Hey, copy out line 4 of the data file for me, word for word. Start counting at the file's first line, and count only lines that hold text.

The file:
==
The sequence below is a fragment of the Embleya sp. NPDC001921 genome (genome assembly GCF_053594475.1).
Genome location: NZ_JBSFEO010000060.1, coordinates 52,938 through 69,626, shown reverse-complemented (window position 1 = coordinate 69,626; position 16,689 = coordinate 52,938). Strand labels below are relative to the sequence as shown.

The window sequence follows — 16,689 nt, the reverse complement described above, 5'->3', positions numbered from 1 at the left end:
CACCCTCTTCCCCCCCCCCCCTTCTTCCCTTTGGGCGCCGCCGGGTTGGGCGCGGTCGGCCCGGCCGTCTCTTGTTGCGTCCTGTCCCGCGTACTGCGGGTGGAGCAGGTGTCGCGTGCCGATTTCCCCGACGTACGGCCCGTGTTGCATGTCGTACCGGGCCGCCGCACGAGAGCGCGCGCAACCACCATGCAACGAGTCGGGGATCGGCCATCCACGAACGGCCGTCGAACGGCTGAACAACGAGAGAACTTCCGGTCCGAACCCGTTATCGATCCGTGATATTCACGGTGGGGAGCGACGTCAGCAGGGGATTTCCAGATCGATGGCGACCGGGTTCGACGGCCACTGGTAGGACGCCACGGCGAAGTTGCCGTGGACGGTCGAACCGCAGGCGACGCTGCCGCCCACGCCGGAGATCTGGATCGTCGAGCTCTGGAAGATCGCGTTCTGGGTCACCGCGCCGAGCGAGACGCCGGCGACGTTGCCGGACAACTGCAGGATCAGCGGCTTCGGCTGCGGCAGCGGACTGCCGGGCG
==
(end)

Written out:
CACCCTCTTCCCCCCCCCCCCTTCTTCCCTTTGGGCGCCGCCGGGTTGGGCGCGGTCGGCCCGGCCGTCTCTTGTTGCGTCCTGTCCCGCGTACTGCGGGTGGAGCAGGTGTCGCGTGCCGATTTCCCCGACGTACGGCCCGTGTTGCATGTCGTACCGGGCCGCCGCACGAGAGCGCGCGCAACCACCATGCAACGAGTCGGGGATCGGCCATCCACGAACGGCCGTCGAACGGCTGAACAACGAGAGAACTTCCGGTCCGAACCCGTTATCGATCCGTGATATTCACGGTGGGGAGCGACGTCAGCAGGGGATTTCCAGATCGATGGCGACCGGGTTCGACGGCCACTGGTAGGACGCCACGGCGAAGTTGCCGTGGACGGTCGAACCGCAGGCGACGCTGCCGCCCACGCCGGAGATCTGGATCGTCGAGCTCTGGAAGATCGCGTTCTGGGTCACCGCGCCGAGCGAGACGCCGGCGACGTTGCCGGACAACTGCAGGATCAGCGGCTTCGGCTGCGGCAGCGGACTGCCGGGCG